Vast swathes of Brunei forest were consumed by fire these past few days. The raging dry season which has been going on for over a month now as well as global warming were probably the twin causes that led to this problem.

In a Borneo Bulletin report, troops from the Brunei Armed Forces were dispatched to combat the problem. Orders were issued to send in two 7Flight Army Air Corps (AAC) Bell 212 helicopters, one fully equipped water bombs to extinguish the raging fire and the other one to provide aerial renaissance.

In one of Borneo Bulletin’s instagram photos, courtesy of the British Defense Advisor Colonel Mike Page, a strip of forest the size larger than “fifty football fields combined” were burnt out. One can only imagine the scale of destruction on the ecosystem and the animals that inhibited the forest.

A rare Clouded Leopard managed to escape the forest, which was then captured and rescued by the Firefighters (pic courtesy of 1StopWildlife). How many of the Clouded Leopard family and cubs have to be consumed by the fire, many are uncertain. But their (former) existence is. Animals do not just regenerate suddenly without reproduction or without family.

In a picture posted by Rajudin Hj Karia and Tukang Berkurapak, forests near the village of “Kampong Katok A and B” village were seen to be lit up in flames. Firefighters were dispatched to deal with the problem.

The RBPF is also heavily involved in traffic control throughout the area to maintain peace and order.

One of the probable reason for wildfire outbreaks can be attributed to global warming. There has been many nation-wide initiatives to reduce the nation’s contribution towards the problem.

However, according to a Brunei Times article, Brunei has the highest per capita carbon emission – a definite contributor of global warming – in ASEAN. It produces 15.5 metric tonnes of carbon emission or over twice the amount produced by Malaysia (7.1%) and Singapore (6.39%).

The Brunei Times reporter added a study stating “that Brunei produces an estimated 1.8 megatonnes (1 800 000 000 Kilogram) of carbon dioxide every year, with much of the emissions generated from activities that do not bring about direct benefits to the economy.”

With over 1 800 000 000 Kilogram of carbon dioxide (poison) being emitted into the air, this has pressured many of the local decision makers to reduce “activities that do not bring about direct benefits to the economy”.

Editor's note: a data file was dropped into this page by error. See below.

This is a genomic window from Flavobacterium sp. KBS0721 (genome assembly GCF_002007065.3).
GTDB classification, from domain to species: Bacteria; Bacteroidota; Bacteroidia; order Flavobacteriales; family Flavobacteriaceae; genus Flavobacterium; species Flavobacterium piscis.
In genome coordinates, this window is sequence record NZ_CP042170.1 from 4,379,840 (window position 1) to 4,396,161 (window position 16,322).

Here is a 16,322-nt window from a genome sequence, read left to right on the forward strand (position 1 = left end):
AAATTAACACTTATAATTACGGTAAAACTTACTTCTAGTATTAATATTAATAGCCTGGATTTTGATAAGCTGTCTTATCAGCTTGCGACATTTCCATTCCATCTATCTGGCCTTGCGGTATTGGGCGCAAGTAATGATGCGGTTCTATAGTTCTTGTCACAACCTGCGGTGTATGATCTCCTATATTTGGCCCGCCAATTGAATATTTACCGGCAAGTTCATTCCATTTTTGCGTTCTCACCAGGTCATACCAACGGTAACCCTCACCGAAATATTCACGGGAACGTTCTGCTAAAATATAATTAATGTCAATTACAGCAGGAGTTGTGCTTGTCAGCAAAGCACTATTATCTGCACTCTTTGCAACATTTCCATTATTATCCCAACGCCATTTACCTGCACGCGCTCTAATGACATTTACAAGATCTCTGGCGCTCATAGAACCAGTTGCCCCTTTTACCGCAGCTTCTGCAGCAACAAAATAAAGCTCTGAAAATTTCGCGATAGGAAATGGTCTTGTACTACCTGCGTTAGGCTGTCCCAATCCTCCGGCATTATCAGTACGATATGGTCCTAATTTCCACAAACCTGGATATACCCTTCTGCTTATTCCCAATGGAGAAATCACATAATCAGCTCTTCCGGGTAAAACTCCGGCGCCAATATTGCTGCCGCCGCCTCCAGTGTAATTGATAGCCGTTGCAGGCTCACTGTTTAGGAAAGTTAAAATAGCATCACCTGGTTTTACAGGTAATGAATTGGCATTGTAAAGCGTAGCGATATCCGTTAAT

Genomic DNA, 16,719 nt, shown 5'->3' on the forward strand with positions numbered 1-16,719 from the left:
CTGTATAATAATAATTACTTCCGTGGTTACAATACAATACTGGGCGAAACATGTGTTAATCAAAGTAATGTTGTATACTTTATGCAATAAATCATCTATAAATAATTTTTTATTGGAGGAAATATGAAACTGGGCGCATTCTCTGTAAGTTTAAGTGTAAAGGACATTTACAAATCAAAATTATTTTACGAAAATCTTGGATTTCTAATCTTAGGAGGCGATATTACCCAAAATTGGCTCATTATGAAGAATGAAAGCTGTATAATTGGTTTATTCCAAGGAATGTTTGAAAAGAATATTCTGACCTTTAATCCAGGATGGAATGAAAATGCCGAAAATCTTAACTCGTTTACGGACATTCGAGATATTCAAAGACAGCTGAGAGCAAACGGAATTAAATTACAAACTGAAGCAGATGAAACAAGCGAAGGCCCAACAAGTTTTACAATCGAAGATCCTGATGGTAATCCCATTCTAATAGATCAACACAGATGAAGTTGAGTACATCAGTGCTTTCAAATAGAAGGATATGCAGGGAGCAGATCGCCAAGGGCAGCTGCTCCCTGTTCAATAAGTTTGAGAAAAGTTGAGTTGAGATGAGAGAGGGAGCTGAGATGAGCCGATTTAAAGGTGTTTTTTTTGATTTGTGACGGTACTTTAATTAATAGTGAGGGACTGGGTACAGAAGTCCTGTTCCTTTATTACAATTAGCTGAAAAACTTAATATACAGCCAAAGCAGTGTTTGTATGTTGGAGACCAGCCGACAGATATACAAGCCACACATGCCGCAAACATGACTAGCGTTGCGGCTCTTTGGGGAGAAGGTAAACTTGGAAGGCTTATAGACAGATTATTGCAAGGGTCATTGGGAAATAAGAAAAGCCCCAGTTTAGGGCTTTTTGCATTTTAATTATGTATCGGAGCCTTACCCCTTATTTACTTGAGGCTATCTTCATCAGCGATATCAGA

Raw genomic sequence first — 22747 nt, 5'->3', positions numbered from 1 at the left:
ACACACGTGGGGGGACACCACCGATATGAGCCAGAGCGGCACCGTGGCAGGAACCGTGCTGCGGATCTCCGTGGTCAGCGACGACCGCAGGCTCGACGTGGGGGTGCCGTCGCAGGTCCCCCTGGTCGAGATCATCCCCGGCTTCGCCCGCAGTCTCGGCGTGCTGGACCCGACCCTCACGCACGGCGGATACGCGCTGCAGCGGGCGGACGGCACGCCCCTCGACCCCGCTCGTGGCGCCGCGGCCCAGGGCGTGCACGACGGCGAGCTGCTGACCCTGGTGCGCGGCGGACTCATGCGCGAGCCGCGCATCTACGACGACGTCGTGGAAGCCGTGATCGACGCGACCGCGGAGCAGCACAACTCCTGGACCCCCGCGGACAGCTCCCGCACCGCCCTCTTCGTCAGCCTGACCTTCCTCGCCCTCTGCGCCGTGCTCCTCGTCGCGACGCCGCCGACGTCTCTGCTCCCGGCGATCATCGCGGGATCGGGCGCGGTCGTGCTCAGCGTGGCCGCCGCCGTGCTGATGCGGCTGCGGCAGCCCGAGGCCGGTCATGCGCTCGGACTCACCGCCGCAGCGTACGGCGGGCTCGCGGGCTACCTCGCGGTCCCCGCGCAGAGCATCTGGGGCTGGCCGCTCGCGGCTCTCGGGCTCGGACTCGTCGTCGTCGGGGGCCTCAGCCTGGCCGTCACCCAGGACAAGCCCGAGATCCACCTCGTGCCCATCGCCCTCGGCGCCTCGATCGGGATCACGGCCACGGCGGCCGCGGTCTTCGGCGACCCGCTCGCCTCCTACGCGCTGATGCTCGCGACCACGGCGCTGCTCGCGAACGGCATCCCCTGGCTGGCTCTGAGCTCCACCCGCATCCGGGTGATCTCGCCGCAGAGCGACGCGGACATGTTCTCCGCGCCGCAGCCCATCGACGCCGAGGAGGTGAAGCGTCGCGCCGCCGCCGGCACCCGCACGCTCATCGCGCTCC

One example is the over-usage of Motor Vehicles for transportation. Bruneians are “too rich” and “too passionate” on cars that every household is said to have “six cars” each, which is somewhat true to a certain extent once one counts the cars parked under his or house.

Using the cost-benefit analysis, some people deduced that having an MRT/LRT is a better alternative to motor vehicle usage and is considered a positive solution too. Many of the public were hopeful that the government, with its billion dollars worth of Oil revenue, would have the foresight to produce it.

However, the Legislative Council has just struck out the idea saying that there will be no LRT/MRT projects to be made, despite the BSB Masterplan Youtube Video stating otherwise. But then even the BSB masterplan team has apologized for not being able to implement the project stating that it is the government’s which will have the final decision to do so.

Even if the project is accepted, there were many people who questioned whether the LRT/MRT project was actually strategically viable and useful.

However, the wildfire destruction of forests, along with the animals and ecosystem, caused by none other than carbon emission emitted by “activities that do not bring about direct benefits to the economy” such as the over usage of cars, has led to the growing interest by some people for the decision makers to consider and to implement the MRT/LRT solution.

Will there be action or inaction? Will the decision makers have the foresight to see that the next generation’s destiny is in their hands? Or will it already be too late?

Fire at Kg Katok A (pic)


Fire at Kg Katok B (pic)

Clouded Leopard (pic)